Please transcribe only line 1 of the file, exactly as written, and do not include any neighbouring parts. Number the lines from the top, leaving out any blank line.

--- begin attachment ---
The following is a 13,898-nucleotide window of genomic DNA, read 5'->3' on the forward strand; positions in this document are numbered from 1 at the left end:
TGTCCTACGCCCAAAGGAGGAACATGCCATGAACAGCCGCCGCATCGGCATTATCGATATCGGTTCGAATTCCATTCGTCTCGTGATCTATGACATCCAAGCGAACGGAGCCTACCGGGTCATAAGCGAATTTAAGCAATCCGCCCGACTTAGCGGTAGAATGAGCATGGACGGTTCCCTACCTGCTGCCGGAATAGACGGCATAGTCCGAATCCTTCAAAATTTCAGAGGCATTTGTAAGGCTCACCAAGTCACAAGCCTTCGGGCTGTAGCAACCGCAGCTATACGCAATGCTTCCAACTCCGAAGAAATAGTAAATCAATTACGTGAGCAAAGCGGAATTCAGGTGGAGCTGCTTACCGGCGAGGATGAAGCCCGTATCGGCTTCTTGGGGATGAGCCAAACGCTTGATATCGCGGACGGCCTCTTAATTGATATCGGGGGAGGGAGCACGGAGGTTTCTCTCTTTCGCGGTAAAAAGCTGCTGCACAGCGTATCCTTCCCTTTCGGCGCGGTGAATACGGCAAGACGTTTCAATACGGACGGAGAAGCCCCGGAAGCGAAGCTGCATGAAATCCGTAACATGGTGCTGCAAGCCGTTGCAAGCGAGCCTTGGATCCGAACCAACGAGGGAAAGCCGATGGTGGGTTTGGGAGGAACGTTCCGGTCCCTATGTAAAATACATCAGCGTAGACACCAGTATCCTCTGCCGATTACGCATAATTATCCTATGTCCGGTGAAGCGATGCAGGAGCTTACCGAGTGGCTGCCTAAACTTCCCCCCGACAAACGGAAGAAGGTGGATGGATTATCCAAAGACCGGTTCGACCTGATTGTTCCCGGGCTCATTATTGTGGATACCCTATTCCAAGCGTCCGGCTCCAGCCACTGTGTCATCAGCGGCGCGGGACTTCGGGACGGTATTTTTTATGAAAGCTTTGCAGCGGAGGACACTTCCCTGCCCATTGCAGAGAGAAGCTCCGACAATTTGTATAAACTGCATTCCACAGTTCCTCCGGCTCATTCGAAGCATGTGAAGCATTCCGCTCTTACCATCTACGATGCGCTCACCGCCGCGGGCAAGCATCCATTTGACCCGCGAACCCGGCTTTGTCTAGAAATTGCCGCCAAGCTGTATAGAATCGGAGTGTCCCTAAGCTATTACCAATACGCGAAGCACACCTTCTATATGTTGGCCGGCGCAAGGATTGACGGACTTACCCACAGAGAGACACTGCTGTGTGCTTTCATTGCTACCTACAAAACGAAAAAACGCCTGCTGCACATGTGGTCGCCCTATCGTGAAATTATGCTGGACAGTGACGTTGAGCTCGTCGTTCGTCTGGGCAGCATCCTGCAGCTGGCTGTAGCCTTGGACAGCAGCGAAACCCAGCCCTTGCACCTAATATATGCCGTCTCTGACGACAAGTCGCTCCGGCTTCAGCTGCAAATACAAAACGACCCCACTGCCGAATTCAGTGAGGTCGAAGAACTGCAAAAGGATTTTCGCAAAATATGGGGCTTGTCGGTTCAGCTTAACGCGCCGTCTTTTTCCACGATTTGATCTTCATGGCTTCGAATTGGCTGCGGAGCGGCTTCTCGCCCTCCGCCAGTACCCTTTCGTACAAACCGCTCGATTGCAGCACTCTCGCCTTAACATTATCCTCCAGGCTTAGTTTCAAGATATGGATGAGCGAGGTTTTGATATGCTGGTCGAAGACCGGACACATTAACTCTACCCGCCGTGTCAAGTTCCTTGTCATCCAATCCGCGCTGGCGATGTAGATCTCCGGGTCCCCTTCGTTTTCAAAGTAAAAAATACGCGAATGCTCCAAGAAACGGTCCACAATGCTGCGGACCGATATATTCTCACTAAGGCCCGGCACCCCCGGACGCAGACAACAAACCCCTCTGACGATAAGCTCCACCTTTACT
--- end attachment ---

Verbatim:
The following is a 13,898-nucleotide window of genomic DNA, read 5'->3' on the forward strand; positions in this document are numbered from 1 at the left end: